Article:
Western Heads East

Inspiration

WHE Inspiration - Stephen Lewis

The Western Heads East journey started in June 2002 when Stephen Lewis, former UN Special Envoy for HIV/AIDS in Africa, spoke at a conference of the Ontario Association of College and University Housing Officers (OACUHO) hosted by Western's Housing Department. Stephen struck a cord with the group as he explained how he has had to grovel on his hands and knees to get any attention for millions who are dying in Africa every year. He pointed out how, rightfully so, the world came to the aid and support of the United States when 3,000 people were killed in the terrorist attack on the World Trade Centre. However, he expressed shock and exasperation that he is unable to bring the world’s attention to the 3,000 people dying each day as a result of AIDS in Africa.  He challenged the audience to unite and take action against the HIV/AIDS epidemic in Africa.

Moved by the plight faced by millions in Africa, a group of Housing staff formed Western Heads East (WHE) to develop a sustainable community development project that goes beyond financial contributions and help with the HIV/AIDS pandemic in Africa - A Western University community response to the HIV/AIDS crisis in Africa.

Research indicates that the Lactobacillus rhamnosus GR-1 probiotic bacteria builds immune response, improves health and nutrition, and lowers mortality and morbidity due to diarrhea in children and patients with AIDS. Western's Dr. Gregor Reid along with Chr. Hansen researched and donated the Lactobacillus rhamnosus GR-1 probiotic bacteria for the use in probiotic yoghurt. The formula for the probiotic yogurt was then researched and perfected by Dr. Sharareh Hekmat of Brescia University College.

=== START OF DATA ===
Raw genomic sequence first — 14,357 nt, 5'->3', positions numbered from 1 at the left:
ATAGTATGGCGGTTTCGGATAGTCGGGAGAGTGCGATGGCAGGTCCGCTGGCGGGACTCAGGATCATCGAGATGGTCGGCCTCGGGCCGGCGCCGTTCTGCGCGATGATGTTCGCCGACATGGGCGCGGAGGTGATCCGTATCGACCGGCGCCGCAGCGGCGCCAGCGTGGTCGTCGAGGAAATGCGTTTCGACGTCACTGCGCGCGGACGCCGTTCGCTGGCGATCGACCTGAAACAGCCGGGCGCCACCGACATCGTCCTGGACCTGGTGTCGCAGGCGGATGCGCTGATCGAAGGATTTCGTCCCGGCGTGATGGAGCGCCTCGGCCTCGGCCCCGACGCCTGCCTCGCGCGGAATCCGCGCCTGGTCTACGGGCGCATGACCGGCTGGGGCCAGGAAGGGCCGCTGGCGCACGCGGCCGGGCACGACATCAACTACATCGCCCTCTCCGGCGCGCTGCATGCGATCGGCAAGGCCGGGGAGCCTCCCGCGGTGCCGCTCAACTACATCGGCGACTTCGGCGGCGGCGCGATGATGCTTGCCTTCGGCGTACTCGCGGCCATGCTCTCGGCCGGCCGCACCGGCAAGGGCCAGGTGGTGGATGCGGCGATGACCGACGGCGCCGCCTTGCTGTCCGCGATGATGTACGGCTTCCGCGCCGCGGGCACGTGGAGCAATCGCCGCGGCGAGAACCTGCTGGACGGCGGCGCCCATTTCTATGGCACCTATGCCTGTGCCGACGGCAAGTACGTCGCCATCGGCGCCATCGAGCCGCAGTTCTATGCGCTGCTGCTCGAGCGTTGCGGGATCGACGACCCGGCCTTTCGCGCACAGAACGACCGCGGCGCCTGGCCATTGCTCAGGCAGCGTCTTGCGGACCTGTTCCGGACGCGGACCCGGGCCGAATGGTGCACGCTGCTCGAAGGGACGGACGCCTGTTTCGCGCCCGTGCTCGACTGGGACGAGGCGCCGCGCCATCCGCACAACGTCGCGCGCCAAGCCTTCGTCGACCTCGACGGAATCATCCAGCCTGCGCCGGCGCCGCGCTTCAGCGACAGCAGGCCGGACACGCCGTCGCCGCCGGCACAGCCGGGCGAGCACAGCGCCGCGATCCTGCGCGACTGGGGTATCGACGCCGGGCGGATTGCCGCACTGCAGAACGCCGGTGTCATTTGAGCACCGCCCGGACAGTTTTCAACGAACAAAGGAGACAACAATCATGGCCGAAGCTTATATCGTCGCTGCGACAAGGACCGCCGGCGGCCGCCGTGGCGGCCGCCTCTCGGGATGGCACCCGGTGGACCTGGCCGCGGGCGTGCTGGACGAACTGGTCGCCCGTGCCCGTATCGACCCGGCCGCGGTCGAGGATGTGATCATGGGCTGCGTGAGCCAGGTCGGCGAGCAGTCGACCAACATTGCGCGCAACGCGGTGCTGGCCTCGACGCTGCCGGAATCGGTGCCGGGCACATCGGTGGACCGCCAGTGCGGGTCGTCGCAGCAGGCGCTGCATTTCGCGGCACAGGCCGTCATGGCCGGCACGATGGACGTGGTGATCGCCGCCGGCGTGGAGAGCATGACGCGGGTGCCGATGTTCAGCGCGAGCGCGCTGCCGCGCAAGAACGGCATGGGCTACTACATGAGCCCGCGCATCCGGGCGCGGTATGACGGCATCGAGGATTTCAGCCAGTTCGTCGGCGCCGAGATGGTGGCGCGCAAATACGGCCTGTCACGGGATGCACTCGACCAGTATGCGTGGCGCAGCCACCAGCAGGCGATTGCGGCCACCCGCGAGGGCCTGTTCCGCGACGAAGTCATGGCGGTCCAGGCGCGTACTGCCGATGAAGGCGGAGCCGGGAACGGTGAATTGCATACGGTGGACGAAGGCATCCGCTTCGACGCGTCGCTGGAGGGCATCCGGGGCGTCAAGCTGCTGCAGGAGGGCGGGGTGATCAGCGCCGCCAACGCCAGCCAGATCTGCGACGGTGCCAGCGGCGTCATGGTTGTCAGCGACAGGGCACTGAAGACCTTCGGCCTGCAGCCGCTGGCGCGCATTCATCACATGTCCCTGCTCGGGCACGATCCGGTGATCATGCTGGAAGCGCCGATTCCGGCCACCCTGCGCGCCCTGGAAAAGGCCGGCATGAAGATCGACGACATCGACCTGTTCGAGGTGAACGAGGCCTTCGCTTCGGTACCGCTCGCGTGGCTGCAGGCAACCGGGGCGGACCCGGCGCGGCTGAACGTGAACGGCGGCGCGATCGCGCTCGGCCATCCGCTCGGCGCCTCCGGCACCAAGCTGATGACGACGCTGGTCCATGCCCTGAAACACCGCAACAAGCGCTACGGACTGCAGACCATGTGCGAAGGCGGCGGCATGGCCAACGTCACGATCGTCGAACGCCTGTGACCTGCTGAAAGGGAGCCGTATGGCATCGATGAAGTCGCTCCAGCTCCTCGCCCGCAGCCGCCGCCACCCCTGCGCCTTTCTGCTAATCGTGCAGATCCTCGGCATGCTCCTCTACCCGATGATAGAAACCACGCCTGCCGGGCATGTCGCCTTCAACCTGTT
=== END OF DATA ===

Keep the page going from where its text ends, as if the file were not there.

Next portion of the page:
We collaborate with our African partners for health and sustainable development through probiotics, both with institutions (hospitals, universities and research institutes) and with grassroots organizations. Interns, staff and faculty from Western go to Africa to collaborate with local partners to establish highly effective disease-fighting probiotic foods and probiotic yoghurt kitchens. At the heart of the program are ‘Yoghurt Mamas’ who operate the yoghurt micro-operations. Over the years, yoghurt kitchens have evolved into community hubs for lay counselling, social support, centres for disease awareness and entrepreneurship. Upon their return to Western, interns educate the campus and local community about what they have learned and engage the community in fundraising and education efforts.